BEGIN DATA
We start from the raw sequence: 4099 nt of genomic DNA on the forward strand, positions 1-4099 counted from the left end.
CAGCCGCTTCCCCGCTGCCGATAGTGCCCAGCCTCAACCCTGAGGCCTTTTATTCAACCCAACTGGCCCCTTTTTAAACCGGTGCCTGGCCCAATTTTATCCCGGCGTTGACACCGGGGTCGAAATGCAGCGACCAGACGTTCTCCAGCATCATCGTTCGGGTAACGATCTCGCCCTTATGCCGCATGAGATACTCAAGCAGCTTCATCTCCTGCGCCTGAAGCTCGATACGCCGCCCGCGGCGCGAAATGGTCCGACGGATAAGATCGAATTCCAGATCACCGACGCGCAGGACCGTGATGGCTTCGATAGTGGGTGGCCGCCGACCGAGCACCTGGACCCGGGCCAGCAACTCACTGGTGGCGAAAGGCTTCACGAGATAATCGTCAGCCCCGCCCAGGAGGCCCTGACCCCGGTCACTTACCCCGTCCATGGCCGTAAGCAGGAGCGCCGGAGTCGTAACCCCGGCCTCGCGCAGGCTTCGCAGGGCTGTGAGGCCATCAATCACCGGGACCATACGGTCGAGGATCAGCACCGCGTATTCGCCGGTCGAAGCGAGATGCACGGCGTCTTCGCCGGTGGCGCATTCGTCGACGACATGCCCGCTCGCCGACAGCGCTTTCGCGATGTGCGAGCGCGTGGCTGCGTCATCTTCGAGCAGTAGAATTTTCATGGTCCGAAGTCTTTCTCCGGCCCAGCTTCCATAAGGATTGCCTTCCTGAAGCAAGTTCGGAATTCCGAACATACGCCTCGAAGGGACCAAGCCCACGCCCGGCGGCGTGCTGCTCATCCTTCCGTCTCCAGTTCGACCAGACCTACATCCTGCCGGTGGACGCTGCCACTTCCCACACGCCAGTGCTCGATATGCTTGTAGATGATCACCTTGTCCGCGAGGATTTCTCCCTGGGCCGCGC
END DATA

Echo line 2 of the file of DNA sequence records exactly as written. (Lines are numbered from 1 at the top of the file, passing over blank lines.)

CAGCCGCTTCCCCGCTGCCGATAGTGCCCAGCCTCAACCCTGAGGCCTTTTATTCAACCCAACTGGCCCCTTTTTAAACCGGTGCCTGGCCCAATTTTATCCCGGCGTTGACACCGGGGTCGAAATGCAGCGACCAGACGTTCTCCAGCATCATCGTTCGGGTAACGATCTCGCCCTTATGCCGCATGAGATACTCAAGCAGCTTCATCTCCTGCGCCTGAAGCTCGATACGCCGCCCGCGGCGCGAAATGGTCCGACGGATAAGATCGAATTCCAGATCACCGACGCGCAGGACCGTGATGGCTTCGATAGTGGGTGGCCGCCGACCGAGCACCTGGACCCGGGCCAGCAACTCACTGGTGGCGAAAGGCTTCACGAGATAATCGTCAGCCCCGCCCAGGAGGCCCTGACCCCGGTCACTTACCCCGTCCATGGCCGTAAGCAGGAGCGCCGGAGTCGTAACCCCGGCCTCGCGCAGGCTTCGCAGGGCTGTGAGGCCATCAATCACCGGGACCATACGGTCGAGGATCAGCACCGCGTATTCGCCGGTCGAAGCGAGATGCACGGCGTCTTCGCCGGTGGCGCATTCGTCGACGACATGCCCGCTCGCCGACAGCGCTTTCGCGATGTGCGAGCGCGTGGCTGCGTCATCTTCGAGCAGTAGAATTTTCATGGTCCGAAGTCTTTCTCCGGCCCAGCTTCCATAAGGATTGCCTTCCTGAAGCAAGTTCGGAATTCCGAACATACGCCTCGAAGGGACCAAGCCCACGCCCGGCGGCGTGCTGCTCATCCTTCCGTCTCCAGTTCGACCAGACCTACATCCTGCCGGTGGACGCTGCCACTTCCCACACGCCAGTGCTCGATATGCTTGTAGATGATCACCTTGTCCGCGAGGATTTCTCCCTGGGCCGCGC